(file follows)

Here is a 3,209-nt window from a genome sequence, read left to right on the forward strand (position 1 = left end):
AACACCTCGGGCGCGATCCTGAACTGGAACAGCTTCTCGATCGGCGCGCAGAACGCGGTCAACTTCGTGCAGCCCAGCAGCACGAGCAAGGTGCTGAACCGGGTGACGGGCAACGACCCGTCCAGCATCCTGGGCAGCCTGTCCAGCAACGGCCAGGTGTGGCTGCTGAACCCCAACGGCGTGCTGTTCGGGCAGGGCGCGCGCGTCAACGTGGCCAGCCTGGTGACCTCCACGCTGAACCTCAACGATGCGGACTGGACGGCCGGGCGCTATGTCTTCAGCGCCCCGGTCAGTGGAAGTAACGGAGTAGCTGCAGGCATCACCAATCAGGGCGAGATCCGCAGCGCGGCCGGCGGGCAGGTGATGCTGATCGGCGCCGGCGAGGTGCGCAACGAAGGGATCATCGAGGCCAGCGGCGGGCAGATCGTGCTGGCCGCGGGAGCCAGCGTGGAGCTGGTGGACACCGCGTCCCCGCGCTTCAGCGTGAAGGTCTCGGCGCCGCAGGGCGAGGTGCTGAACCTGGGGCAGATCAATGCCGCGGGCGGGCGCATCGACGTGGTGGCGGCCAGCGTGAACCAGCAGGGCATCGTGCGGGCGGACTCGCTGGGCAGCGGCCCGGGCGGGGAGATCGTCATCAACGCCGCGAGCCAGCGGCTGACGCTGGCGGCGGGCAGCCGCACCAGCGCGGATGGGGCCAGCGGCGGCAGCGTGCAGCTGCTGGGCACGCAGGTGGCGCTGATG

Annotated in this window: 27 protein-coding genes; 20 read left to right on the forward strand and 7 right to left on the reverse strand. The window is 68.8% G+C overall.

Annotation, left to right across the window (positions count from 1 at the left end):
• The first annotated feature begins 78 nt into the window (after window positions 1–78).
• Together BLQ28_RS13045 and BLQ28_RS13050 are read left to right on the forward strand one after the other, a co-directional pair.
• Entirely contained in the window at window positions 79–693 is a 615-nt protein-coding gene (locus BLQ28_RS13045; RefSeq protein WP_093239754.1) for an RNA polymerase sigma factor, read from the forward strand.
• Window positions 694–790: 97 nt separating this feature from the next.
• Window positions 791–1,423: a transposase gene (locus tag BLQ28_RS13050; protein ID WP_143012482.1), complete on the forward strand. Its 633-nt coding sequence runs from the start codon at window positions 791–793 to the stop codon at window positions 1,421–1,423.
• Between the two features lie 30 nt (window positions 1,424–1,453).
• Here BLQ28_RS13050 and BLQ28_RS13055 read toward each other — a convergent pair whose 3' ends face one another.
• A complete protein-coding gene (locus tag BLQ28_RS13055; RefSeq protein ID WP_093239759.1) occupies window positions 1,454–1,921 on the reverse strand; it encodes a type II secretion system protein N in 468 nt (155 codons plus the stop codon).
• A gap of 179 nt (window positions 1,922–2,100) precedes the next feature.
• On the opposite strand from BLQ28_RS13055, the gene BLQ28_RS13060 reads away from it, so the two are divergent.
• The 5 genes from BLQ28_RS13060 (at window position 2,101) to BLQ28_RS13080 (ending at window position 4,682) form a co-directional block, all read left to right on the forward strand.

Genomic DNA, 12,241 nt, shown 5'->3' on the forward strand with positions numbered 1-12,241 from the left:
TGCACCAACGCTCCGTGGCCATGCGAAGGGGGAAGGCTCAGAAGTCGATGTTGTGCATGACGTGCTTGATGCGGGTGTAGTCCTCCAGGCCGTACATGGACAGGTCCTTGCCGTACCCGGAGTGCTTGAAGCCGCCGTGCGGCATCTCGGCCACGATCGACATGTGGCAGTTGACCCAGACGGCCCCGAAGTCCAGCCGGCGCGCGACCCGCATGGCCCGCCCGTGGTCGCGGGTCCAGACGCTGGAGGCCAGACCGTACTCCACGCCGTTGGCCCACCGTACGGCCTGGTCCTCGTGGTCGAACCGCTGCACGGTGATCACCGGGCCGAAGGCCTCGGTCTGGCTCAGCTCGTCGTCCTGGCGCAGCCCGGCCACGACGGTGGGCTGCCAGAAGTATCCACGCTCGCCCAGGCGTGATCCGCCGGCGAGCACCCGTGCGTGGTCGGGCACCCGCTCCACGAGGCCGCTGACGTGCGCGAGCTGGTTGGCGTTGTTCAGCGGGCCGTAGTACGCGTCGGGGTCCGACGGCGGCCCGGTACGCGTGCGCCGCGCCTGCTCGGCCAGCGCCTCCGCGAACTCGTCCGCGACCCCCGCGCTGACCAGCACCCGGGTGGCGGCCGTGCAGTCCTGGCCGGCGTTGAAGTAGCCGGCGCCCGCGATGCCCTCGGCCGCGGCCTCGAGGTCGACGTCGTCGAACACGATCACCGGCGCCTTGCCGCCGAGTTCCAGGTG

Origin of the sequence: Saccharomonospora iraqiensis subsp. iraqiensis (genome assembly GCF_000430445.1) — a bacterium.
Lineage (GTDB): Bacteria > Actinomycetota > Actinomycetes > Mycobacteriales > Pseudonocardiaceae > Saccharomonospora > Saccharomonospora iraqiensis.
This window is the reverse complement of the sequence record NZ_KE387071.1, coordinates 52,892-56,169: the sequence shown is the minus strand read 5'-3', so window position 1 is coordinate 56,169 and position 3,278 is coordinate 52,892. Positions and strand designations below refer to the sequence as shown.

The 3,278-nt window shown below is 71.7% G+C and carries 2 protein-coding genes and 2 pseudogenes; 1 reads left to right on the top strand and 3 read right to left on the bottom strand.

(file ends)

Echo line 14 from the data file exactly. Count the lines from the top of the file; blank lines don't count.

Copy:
• On the opposite strand from BLQ28_RS13055, the gene BLQ28_RS13060 reads away from it, so the two are divergent.